The Secret to Persuasive Communication

The Secret to Persuasive Communication

Originally published with the Forbes Coaches Council October 2, 2017.

There are lots of tips and techniques for crafting a persuasive bit of communication. But there’s one fundamental secret that underlies all of them. What is this secret weapon or becoming a powerful communicator?

Honesty.

Why? Because to successfully persuade someone, you need to be able to match your skill in communication to the difficulty of the presentation. Are you proposing a huge change or just a minimal one? Are you asking a lot of your audience or just a little? Knowing these three variables — degree of change, degree of involvement and degree of skill — allows you to allocate adequate time and resources to the challenge ahead. Knowing yourself and knowing others makes your communication more empathetic, sharper and more compelling.

The most easily assessed variable is the level of change. Are you recommending a change of direction in your audience’s work? Are you proposing a major new initiative (one that will perhaps require a significant budget)? Will there be additions to payroll or will people lose their jobs? Significant changes like these require a sensitive, comprehensive message that acknowledges and proactively addresses the inevitable questions and concerns.

Second, consider the level of involvement you are asking of your audience. Is this particular audience lending support and approval for your recommendation? Will they have to implement some of the changes, or manage those who will? Or are you asking for a commitment of resources, time and risk? The more you ask of the audience, the more they need to believe in you and your message.

Finally, what is your level of skill? At my company, we’ve discovered that most people fall into one of three categories of overall skill: professional, leadership and executive. The key difference is what each speaker communicates to their audience:

 A professional-level communicator can persuade an audience to hear their message (if you’ve sat through any PowerPoint presentations, you know that just recognizing and remembering the speaker’s main point means they’ve done a pretty good job).

 A leadership-level communicator can persuade an audience to care about their message.

 An executive-level communicator persuades his or her audience to act on their message.

When you break down your communication into these three variables, it isn’t difficult to analyze this matrix: If the challenge ahead is a high-change, high-involvement presentation and your skill rests at the professional level, the time and resources you’ll allocate to preparation must be much greater. Perhaps you’ll enlist more support and feedback from your colleagues, perhaps you’ll seek outside coaching. Just by adequately preparing yourself, you will be much more likely to gain success.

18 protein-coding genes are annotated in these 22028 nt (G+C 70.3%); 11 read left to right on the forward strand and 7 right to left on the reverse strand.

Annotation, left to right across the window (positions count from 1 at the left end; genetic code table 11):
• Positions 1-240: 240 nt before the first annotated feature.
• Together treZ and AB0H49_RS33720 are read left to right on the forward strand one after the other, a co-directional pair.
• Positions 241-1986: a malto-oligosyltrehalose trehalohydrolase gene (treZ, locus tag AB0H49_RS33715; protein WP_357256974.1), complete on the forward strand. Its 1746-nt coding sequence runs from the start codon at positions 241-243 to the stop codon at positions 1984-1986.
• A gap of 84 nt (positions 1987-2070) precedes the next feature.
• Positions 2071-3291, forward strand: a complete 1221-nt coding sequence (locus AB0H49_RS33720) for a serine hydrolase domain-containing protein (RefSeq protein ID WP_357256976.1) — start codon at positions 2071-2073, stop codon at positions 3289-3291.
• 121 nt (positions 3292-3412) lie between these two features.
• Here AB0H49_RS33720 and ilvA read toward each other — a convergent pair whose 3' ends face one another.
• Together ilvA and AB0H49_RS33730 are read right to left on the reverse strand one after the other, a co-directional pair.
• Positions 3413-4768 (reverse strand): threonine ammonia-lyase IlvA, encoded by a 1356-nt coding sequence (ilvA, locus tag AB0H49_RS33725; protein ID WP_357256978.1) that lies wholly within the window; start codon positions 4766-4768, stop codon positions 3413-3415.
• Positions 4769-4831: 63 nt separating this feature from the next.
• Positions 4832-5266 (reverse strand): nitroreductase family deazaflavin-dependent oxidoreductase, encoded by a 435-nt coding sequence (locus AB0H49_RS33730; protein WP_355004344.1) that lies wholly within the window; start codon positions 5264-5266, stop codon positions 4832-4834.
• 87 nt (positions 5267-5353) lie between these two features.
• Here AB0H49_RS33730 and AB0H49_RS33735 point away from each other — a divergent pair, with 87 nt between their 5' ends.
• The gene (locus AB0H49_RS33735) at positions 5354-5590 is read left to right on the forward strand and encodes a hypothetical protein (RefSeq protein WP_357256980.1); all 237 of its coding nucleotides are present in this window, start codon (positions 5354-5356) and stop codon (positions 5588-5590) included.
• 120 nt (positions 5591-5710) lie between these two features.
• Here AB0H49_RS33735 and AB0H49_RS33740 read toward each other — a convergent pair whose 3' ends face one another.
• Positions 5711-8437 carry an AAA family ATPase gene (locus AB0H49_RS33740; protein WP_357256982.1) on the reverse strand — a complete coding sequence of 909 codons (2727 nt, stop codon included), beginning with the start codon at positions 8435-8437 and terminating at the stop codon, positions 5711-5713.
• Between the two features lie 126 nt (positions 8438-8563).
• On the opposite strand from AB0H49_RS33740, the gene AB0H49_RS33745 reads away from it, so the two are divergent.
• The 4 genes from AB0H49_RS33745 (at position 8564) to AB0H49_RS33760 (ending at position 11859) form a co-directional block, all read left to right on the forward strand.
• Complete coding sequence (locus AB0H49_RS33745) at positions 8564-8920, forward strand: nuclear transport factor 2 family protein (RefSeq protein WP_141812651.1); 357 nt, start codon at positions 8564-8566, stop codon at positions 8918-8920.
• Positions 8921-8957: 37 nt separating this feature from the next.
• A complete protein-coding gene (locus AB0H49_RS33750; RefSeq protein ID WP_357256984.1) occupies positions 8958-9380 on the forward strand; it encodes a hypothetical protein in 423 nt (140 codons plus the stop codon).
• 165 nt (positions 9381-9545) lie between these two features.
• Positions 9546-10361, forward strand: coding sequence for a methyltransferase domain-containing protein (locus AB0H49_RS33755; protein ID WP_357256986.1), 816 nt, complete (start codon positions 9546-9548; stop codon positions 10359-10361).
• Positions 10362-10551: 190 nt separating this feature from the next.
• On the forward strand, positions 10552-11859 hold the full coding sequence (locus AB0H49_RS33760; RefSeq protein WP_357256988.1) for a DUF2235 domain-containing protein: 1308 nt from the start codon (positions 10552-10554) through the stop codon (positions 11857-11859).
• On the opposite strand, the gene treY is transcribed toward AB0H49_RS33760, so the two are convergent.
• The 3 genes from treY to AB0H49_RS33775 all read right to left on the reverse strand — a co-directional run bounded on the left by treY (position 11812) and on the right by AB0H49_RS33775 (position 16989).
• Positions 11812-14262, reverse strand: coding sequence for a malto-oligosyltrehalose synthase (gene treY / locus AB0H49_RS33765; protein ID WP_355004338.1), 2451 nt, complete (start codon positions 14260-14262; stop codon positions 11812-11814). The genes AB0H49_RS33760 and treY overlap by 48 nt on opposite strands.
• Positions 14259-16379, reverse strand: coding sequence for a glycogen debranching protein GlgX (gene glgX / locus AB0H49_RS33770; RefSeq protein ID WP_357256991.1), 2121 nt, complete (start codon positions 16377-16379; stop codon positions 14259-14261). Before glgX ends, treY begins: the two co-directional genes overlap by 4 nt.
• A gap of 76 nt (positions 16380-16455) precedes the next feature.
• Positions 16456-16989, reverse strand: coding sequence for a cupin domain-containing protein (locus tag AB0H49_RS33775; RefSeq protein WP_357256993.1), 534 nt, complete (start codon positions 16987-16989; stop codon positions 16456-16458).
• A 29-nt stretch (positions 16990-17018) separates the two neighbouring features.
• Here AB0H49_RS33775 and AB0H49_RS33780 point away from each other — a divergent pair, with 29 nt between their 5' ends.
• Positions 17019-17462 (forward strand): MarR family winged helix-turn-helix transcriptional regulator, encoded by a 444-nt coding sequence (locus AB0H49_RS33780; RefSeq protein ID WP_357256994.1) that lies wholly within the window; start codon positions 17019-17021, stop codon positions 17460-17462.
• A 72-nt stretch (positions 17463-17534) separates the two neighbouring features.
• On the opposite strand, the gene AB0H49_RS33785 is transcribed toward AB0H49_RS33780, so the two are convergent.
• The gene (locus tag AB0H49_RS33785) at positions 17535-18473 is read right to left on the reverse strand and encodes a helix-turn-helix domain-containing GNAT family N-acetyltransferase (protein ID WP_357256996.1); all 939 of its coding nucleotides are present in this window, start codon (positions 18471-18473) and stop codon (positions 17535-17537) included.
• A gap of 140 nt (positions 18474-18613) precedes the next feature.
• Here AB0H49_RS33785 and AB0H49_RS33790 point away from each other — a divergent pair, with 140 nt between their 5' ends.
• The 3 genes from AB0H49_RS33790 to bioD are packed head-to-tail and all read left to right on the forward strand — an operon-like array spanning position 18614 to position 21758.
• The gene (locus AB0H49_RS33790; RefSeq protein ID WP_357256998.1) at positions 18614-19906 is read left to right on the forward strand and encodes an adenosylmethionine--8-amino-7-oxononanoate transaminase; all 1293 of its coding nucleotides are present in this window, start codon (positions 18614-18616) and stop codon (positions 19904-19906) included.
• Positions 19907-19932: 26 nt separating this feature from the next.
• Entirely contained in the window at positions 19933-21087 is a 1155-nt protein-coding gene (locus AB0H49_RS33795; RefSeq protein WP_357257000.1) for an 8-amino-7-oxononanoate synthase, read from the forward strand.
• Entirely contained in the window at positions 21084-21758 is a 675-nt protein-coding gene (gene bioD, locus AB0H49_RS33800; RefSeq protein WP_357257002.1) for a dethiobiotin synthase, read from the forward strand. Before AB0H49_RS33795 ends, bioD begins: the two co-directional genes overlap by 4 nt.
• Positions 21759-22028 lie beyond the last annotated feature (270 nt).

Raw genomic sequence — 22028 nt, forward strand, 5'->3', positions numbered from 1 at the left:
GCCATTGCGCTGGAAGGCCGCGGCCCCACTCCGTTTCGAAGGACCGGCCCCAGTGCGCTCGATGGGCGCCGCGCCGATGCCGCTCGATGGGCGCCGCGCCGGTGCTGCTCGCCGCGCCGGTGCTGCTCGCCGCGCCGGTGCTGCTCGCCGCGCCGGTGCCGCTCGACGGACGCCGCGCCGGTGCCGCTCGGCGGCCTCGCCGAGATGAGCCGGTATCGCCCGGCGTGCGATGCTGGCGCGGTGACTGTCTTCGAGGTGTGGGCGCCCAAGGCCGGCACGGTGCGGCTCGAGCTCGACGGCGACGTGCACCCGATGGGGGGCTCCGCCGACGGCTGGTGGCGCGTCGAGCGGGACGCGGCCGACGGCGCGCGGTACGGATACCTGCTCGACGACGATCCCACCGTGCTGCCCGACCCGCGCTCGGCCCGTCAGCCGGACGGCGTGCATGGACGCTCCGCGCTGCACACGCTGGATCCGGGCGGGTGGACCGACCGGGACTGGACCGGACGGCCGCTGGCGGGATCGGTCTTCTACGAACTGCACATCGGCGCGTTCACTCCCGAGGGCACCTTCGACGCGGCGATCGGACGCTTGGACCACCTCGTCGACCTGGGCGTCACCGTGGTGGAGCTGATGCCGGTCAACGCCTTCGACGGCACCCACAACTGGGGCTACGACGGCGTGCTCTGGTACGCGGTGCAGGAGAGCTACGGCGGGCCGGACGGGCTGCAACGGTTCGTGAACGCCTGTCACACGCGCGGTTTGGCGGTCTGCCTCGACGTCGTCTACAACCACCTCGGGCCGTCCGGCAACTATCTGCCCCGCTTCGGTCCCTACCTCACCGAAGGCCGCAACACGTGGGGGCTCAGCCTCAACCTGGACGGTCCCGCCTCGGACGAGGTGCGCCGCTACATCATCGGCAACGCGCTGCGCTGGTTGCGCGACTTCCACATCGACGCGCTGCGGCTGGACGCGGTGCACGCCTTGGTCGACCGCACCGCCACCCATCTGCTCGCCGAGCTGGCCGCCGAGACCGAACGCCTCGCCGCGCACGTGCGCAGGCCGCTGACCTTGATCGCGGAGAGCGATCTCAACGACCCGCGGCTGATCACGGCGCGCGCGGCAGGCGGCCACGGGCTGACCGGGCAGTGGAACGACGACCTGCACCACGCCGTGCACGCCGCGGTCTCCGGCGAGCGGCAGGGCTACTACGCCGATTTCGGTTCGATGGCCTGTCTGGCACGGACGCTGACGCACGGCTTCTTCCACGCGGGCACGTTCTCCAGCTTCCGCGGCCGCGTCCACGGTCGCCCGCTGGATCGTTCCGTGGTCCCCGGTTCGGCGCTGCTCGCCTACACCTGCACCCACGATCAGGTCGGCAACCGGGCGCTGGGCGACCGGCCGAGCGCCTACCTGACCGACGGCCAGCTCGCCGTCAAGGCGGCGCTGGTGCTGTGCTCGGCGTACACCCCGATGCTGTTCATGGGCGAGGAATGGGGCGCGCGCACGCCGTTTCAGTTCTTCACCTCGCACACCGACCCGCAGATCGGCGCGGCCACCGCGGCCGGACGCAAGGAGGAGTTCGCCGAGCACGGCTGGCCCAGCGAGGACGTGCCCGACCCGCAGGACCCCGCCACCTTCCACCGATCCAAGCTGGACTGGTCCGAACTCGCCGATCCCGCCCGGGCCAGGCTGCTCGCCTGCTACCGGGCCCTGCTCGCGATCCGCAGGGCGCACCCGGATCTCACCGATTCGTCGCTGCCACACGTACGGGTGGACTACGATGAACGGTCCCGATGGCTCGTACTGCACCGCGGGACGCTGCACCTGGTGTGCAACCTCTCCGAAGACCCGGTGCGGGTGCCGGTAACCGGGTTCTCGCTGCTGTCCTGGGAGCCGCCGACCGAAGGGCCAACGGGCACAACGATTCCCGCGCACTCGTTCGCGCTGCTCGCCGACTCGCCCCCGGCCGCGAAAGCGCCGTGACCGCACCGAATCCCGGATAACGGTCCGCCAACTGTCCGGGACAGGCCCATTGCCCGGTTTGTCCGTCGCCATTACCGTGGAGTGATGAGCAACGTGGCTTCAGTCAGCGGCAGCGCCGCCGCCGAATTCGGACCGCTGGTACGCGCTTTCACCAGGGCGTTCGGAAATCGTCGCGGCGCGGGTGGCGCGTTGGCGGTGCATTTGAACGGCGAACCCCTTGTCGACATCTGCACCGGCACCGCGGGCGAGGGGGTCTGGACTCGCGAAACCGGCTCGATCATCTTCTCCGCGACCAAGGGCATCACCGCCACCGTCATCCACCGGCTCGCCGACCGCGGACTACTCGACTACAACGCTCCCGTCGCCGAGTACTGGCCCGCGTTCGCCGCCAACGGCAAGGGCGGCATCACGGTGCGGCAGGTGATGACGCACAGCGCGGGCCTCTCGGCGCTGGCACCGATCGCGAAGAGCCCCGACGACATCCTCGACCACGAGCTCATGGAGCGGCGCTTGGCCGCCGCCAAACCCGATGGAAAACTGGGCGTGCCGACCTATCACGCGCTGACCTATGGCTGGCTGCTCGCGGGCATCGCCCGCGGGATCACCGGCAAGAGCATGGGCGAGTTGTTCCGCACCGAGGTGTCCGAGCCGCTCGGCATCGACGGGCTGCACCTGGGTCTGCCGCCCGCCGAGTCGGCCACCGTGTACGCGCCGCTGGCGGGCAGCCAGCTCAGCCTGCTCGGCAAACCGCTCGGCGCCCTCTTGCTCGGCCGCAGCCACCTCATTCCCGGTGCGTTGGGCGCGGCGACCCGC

Honesty works in other ways, too. Part of assessing the level of challenge requires you to think carefully about your audience and understand their needs. By listening to, understanding, and addressing these needs and concerns directly, your audience will come away feeling like you were speaking specifically and directly to them. And when someone speaks directly to you, they’re a lot harder to ignore.

Finally, honesty — about yourself, your message, and your audience — always enhances your credibility. If you can be authentic in front of an audience, you’ve taken the first step toward persuading your audience because they will trust you. If you are clear and direct about what you’re asking of your audience, it conveys respect for their time and commitment. If your recommendation is laid out simply and emphatically with a strong business case that is easy to understand, the logic behind your plan will be persuasive. As a speaker, there is nothing more powerful than engendering a sense of trust, integrity and empathy with your audience. By definition, these things can’t be faked — but by listening, preparing and being honest, you can earn them.

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